Director, Vanessa Stacey treats the central city square as an island. Her production begins with the frightened voice-overs of storm-wracked passengers and crew aboard an impressive 14-metre sail-rigged paddle-boat, and ends on a Captain Nemo-esque stage beneath the city clock tower.
The progressive-styled beginning sees the audience move from ship site to Prospera’s cell by The Square’s Butterfly Lake. There, the exiled Duchess of Milan briefs her daughter Miranda, instructs her sprite Ariel, and chides a rebellious Caliban who emerges from the surrounding flax garden.
And yes, Papa Prospero has indeed become a Mama with a fashionably steam-punk attired Hannah Pratt playing a matriarchal magician, joined by Becky Dack’s Ariel and Rosie Anderson as daughter Miranda to complete a female triumvirate of central characters.
From there, it’s off to the main stage where the shipwrecked courtiers of King Alonso bemoan their situation; Alonso’s son Ferdinand becomes smitten with Miranda; the drunks discover the “moon-calf” Caliban and plot to take over the island, while Prospera the puppeteer orchestrates their fates through Ariel.
The whole show looks and sounds magnificent, thanks to splendid costumes by Charmagne Anthony and Suzanne Tamaki, Hanley Soloman’s Weta-wrought ray-guns, Leda Farrow’s set, and Kane Parsons’ music and Rob Thorne’s haunting taonga puoro.
The spectacle compensates somewhat for any loss of intimacy and engagement resulting from the pageant scale staging, one that tends to keep the performers at arm’s length from the audience. Prospera and Miranda’s opening scene for instance, played out at a distance from the viewers, could have taken place amongst us – while the main stage proves to be a deep and wide space for the actors to cover. Thankfully, the production is miked – another first for the production.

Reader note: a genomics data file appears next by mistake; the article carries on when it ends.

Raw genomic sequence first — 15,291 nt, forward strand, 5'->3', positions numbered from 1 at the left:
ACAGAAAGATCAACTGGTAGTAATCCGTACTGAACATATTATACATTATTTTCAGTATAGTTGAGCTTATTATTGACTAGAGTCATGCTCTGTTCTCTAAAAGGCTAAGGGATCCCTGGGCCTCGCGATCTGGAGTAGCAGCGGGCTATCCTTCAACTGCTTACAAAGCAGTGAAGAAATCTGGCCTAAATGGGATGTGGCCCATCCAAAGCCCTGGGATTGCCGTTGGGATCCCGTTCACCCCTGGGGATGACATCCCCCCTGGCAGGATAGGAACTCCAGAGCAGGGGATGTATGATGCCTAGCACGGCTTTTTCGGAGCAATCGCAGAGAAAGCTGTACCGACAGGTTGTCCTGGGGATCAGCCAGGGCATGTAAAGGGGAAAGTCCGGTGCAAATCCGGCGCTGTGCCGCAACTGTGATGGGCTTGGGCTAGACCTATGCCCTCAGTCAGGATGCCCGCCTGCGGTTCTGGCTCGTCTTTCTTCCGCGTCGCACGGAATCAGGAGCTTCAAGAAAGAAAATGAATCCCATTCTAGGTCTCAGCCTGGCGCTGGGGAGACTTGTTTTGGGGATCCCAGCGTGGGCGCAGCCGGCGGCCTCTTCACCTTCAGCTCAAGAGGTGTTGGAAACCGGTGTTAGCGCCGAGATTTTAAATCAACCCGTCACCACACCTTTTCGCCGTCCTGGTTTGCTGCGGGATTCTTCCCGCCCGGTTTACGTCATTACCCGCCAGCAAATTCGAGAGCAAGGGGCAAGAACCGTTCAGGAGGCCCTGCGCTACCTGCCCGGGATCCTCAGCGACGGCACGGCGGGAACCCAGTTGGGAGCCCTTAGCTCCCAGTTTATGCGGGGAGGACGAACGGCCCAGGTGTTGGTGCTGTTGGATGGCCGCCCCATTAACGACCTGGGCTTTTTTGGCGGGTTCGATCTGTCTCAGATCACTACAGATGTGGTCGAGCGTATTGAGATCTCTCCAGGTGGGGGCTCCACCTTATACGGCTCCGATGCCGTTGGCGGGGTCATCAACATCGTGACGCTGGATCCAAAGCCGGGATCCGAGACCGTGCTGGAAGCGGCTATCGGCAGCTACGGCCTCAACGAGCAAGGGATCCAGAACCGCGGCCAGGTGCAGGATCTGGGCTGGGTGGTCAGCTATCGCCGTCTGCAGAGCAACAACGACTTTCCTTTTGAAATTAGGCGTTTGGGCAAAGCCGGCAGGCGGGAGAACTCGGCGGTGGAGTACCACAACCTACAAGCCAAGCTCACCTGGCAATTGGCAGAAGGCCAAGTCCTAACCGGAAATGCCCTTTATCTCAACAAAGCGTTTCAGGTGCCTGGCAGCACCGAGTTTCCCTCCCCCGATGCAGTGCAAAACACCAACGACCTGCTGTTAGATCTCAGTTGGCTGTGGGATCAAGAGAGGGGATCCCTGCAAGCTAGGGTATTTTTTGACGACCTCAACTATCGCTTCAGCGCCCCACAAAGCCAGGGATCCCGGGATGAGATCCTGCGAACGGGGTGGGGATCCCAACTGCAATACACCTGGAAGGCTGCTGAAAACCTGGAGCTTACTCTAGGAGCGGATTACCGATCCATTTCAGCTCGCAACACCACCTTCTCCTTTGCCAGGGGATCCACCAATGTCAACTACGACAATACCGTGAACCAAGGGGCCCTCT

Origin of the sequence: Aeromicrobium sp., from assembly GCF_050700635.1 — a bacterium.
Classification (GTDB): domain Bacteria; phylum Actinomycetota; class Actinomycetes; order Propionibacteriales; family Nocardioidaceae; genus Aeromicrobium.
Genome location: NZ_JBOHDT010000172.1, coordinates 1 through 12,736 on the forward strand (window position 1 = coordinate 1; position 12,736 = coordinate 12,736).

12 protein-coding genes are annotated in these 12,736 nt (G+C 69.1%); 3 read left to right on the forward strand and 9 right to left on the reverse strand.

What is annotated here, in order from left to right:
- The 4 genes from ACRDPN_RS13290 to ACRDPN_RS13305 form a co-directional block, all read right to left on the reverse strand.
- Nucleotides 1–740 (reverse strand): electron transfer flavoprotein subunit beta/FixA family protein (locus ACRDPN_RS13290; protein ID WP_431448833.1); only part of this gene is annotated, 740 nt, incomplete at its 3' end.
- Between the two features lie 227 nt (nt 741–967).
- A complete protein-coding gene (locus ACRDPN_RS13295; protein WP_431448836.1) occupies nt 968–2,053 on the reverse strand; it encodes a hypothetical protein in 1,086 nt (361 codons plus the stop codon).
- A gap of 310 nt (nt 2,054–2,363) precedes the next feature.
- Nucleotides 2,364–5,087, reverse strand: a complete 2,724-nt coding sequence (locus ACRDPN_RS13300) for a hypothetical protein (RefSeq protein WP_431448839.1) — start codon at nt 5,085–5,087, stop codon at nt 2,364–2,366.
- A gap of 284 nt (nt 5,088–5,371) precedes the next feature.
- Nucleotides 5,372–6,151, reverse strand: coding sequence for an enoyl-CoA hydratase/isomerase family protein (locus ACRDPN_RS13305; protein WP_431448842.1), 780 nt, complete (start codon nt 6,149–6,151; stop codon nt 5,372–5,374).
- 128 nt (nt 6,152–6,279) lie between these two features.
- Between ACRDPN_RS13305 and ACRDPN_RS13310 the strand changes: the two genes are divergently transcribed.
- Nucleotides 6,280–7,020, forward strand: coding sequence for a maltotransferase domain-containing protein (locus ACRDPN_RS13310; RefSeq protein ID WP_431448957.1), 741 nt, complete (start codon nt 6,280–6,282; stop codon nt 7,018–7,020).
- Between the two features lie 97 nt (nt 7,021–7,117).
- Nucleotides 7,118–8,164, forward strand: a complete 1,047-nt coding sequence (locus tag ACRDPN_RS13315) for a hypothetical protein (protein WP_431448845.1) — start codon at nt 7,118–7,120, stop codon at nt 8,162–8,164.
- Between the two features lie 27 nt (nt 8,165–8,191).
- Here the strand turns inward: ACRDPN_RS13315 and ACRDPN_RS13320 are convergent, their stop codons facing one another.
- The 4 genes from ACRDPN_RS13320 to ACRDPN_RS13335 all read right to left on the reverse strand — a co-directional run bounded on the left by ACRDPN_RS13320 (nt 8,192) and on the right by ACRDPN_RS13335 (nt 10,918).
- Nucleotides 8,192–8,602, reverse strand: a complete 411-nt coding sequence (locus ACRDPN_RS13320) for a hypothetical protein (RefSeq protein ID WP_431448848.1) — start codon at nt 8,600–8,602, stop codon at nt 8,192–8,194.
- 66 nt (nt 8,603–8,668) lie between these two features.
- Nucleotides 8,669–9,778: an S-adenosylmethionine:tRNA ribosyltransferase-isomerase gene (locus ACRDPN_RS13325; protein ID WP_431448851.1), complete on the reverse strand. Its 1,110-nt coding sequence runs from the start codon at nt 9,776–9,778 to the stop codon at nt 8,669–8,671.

To really stamp her authority on the pared-down 90-minute play-through piece, Prospera needs only to slow and weigh her words more closely. She has the presence, as well as a most able and energetic cast in support of her pivotal role.
Miranda and Ariel both impress with the clarity of their characterisations, diction and quality of their singing. Czahn Armstrong makes a striking statement as Caliban, and Jackie McKenzie provides a cleverly pitched and humorously sloshed female Stephano.
Shipwrecked lords Bruce Sinclair, Div Collins, Mark Kilsby and Adam Dodd imbue their scenes with purpose and fluency, helping the production unfold at a goodly clip.
The script adaption also helps things scoot along without leaving too many holes in the narrative, and while it is not quite the all-encompassing outdoor theatrical experience, The Tempest still retains the power to attract and captivate.